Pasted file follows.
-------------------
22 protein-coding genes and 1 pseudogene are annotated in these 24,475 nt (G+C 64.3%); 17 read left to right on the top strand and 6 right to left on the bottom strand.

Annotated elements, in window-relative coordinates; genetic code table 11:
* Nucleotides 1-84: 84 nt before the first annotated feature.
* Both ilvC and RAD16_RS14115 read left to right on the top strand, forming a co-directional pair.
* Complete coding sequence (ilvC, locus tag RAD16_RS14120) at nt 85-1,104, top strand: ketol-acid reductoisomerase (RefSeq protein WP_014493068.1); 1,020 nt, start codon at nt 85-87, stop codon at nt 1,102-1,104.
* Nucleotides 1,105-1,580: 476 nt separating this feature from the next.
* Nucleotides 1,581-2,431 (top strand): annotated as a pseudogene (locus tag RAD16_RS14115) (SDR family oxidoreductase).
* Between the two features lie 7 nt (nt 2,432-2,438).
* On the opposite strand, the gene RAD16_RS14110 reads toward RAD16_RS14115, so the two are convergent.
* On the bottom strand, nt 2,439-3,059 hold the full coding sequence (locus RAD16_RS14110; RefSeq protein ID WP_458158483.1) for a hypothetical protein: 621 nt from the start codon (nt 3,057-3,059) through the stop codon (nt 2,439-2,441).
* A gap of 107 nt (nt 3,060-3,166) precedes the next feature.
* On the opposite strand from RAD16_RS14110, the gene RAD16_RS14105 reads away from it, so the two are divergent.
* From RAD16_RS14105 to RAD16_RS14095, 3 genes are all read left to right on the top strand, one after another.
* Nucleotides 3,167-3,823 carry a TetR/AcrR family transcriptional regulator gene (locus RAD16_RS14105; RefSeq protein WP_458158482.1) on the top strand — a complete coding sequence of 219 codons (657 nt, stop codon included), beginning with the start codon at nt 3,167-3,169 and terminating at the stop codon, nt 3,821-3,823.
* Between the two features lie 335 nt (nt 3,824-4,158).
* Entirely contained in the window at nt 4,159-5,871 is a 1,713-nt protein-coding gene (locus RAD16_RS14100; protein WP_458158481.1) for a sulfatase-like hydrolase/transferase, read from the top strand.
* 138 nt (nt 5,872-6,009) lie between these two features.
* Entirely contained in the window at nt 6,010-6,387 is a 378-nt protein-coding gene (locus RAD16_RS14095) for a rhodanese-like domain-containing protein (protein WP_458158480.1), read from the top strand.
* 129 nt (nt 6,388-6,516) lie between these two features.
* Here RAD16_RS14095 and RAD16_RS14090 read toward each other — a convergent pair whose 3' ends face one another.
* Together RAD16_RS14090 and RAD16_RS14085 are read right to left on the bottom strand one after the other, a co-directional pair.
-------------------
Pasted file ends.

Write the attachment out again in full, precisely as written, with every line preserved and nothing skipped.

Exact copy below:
22 protein-coding genes and 1 pseudogene are annotated in these 24,475 nt (G+C 64.3%); 17 read left to right on the top strand and 6 right to left on the bottom strand.

Annotated elements, in window-relative coordinates; genetic code table 11:
* Nucleotides 1-84: 84 nt before the first annotated feature.
* Both ilvC and RAD16_RS14115 read left to right on the top strand, forming a co-directional pair.
* Complete coding sequence (ilvC, locus tag RAD16_RS14120) at nt 85-1,104, top strand: ketol-acid reductoisomerase (RefSeq protein WP_014493068.1); 1,020 nt, start codon at nt 85-87, stop codon at nt 1,102-1,104.
* Nucleotides 1,105-1,580: 476 nt separating this feature from the next.
* Nucleotides 1,581-2,431 (top strand): annotated as a pseudogene (locus tag RAD16_RS14115) (SDR family oxidoreductase).
* Between the two features lie 7 nt (nt 2,432-2,438).
* On the opposite strand, the gene RAD16_RS14110 reads toward RAD16_RS14115, so the two are convergent.
* On the bottom strand, nt 2,439-3,059 hold the full coding sequence (locus RAD16_RS14110; RefSeq protein ID WP_458158483.1) for a hypothetical protein: 621 nt from the start codon (nt 3,057-3,059) through the stop codon (nt 2,439-2,441).
* A gap of 107 nt (nt 3,060-3,166) precedes the next feature.
* On the opposite strand from RAD16_RS14110, the gene RAD16_RS14105 reads away from it, so the two are divergent.
* From RAD16_RS14105 to RAD16_RS14095, 3 genes are all read left to right on the top strand, one after another.
* Nucleotides 3,167-3,823 carry a TetR/AcrR family transcriptional regulator gene (locus RAD16_RS14105; RefSeq protein WP_458158482.1) on the top strand — a complete coding sequence of 219 codons (657 nt, stop codon included), beginning with the start codon at nt 3,167-3,169 and terminating at the stop codon, nt 3,821-3,823.
* Between the two features lie 335 nt (nt 3,824-4,158).
* Entirely contained in the window at nt 4,159-5,871 is a 1,713-nt protein-coding gene (locus RAD16_RS14100; protein WP_458158481.1) for a sulfatase-like hydrolase/transferase, read from the top strand.
* 138 nt (nt 5,872-6,009) lie between these two features.
* Entirely contained in the window at nt 6,010-6,387 is a 378-nt protein-coding gene (locus RAD16_RS14095) for a rhodanese-like domain-containing protein (protein WP_458158480.1), read from the top strand.
* 129 nt (nt 6,388-6,516) lie between these two features.
* Here RAD16_RS14095 and RAD16_RS14090 read toward each other — a convergent pair whose 3' ends face one another.
* Together RAD16_RS14090 and RAD16_RS14085 are read right to left on the bottom strand one after the other, a co-directional pair.